|As the last polling stations were closed in France, the news
agency AFP announced the results of the presidential election.
Based on the preliminary vote count the conservative party candidate
Nicolas Sarkozy has won with the wide margin over the socialist
Segolene Royal. This French elections were unique by many counts.
Over eighty five percent of voters turned to cast their votes - the
record voter turnout for all the history of the French elections.
For the first time ever, a woman candidate made it to the second round
of the elections. For the third time in a row, the French Socialist
Party suffered a bitter defeat. The second round brought Sarkozy over
53% of votes, compared to about 47% for Ms Royal.
Many analysts say this election, especially the second round, was not
so much about Segolene Royal, but basically a vote for or against
After the results were announced French police had to deploy several units in
the center of Paris to block riots against the Nicolas victory. The
rioters consisted mainly of supporters of defeated Segolene Royal.
They gathered near Place de la Bastille with sticks and stones to
demonstrate their anger over the results of the election.
United States congratulated Sarkozy with the victory and consider this
a favorable election result for the French - American relations.
Nicolas said that America can count on him and France as friends.
In his victory speech he reiterated that he will be the president of all the French
and will represent their interests domestically as well as on the
international arena. Some Americans compare Sarkozy to Napoleon Bonaparte, despite little visual resemblance with the great French emperor.
On May 17, Nicolas Sarkozy appointed his close associate François Fillon who held ministerial posts during the second term of Jacques Chirac as prime-minister of France. On May 18, Fillon appointed the government, that included former Prime Minister Alain Juppé (as Minister of State), he left-wing founder of Médecins Sans Frontières Bernard Kouchner (as Foreign Minister), and several ministers of Villepin's cabinet, including Michele Alliot-Marie, who headed the Ministry of Internal Affairs.
In June 2007 the French parliamentary election ended with a solid majority for President Sarkozy, however it gained less seats than it was expected. Moreover, Alain Juppé who was not elected as deputy had to resign.
As president of France, Nicolas Sarkozy established a number of commissions and advisory committees, designed to solve a variety of domestic and economic issues, in fall 2007 not less than 16 commissions were asked to release reports – this was a unique event in the history of the Fifth republic.
In October-November 2007 a number of demonstrations and strikes occurred across France, (particularly large-scale was transport workers strike) which soon grew into unrest in the Paris suburbs, compared in terms of the scale to the events of 2005.
During his first foreign visit (on the day of his inauguration) in his meeting with German Chancellor Angela Merkel, Sarkozy called Germany for increased cooperation.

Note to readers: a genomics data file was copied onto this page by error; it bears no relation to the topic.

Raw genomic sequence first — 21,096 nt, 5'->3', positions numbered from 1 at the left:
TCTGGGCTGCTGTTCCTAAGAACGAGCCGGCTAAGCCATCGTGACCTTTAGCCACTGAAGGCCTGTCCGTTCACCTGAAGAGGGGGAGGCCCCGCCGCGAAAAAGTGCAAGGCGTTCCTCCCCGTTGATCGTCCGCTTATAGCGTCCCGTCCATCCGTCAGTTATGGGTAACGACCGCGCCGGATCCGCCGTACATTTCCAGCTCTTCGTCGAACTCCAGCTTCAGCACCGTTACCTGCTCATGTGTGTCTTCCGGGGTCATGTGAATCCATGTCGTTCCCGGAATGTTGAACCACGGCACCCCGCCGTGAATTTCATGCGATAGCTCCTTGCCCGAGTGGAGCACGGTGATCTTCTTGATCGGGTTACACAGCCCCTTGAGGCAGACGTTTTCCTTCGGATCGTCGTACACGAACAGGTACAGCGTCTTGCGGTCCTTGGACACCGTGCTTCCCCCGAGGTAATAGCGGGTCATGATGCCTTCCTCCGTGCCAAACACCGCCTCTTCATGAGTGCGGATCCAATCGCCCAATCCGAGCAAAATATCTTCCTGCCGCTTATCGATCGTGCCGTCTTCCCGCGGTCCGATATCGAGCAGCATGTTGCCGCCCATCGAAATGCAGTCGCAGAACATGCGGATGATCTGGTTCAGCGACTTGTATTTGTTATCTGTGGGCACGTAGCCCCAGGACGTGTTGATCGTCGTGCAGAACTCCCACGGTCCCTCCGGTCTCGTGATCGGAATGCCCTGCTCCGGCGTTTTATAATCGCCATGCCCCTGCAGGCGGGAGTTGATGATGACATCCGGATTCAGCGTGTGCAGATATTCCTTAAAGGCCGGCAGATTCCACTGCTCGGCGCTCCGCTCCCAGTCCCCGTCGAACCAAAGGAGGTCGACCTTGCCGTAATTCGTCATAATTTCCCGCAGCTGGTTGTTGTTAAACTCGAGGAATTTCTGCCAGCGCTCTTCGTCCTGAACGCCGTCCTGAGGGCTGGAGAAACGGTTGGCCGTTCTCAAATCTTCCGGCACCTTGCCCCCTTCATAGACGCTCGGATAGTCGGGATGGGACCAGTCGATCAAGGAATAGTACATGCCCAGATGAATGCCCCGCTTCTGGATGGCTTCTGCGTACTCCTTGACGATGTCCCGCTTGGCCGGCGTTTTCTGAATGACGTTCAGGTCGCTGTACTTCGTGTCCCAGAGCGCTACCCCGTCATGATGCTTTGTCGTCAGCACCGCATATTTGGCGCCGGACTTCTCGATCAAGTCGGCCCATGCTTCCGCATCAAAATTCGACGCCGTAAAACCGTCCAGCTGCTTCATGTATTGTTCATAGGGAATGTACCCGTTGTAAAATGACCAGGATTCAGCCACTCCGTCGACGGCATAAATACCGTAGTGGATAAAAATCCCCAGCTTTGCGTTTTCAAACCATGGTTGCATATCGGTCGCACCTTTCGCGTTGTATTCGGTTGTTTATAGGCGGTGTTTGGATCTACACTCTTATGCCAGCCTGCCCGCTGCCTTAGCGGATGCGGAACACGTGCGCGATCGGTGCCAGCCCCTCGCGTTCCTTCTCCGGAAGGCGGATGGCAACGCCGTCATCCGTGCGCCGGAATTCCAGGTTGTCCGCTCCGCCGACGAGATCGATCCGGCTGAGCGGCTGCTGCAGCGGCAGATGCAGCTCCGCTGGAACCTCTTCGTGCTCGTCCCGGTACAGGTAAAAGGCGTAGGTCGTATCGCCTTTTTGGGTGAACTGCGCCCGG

The top priority of Sarkozy's foreign policy is Europe, and the European Union in particular. It was Sarkozy who became one of the authors and active supports of the Lisbon Treaty, designed to amend the Treaty establishing the European Union and the Treaty establishing the European Economic Community which has replaced the project of the European constitution, rejected in a referendums in France and Netherlands in May – June 2005. According to Paris officials, the treaty signed on December 13, 2007, on the one hand helps the EU be more ambitious in various fields, on the other hand, it takes into account the opinion of French and the Netherlands people. Nevertheless, the character of the Treaty, as well as the way of its ratification (by the French parliament, gathered in Congress on February 8, 2008) arouses lively debates in French society and among politicians. Sarkozy also proposed to develop a new European Security Strategy to replace the one adopted in December 2003 (Sarkozy started the process of developing a new White Paper on national Defence and Security to replace the 1994 White paper). Sarkozy’s plans for a French return to NATO integrated military command are widely discussed, however this is not stipulated either by the development of the European Union Defense Initiatives or by the Alliance reform.
Free and independent Kosovo:
In June 2007 Sarkozy attended the annual summit of the Group of Eight held in Germany, he openly spoke in favor of independence for Kosovo.
France recognized Kosovo on February 2008, the day after its declaration of independence. Herewith, Paris intends to establish good relations with Kosovo and Serbia, and sees European perspective of both countries.
South Ossetia crisis:
Sarkozy as president of France and Chairman of the European Union, has contributed into the peaceful resolution of the military conflict in South Ossetia in 2008, having visited Moscow and Tbilisi he agreed with Dmitry Medvedev on the key points of the peace agreement known as "Medvedev-Sarkozy plan", which was subsequently signed by the presidents of Georgia, South Ossetia and Abkhazia.|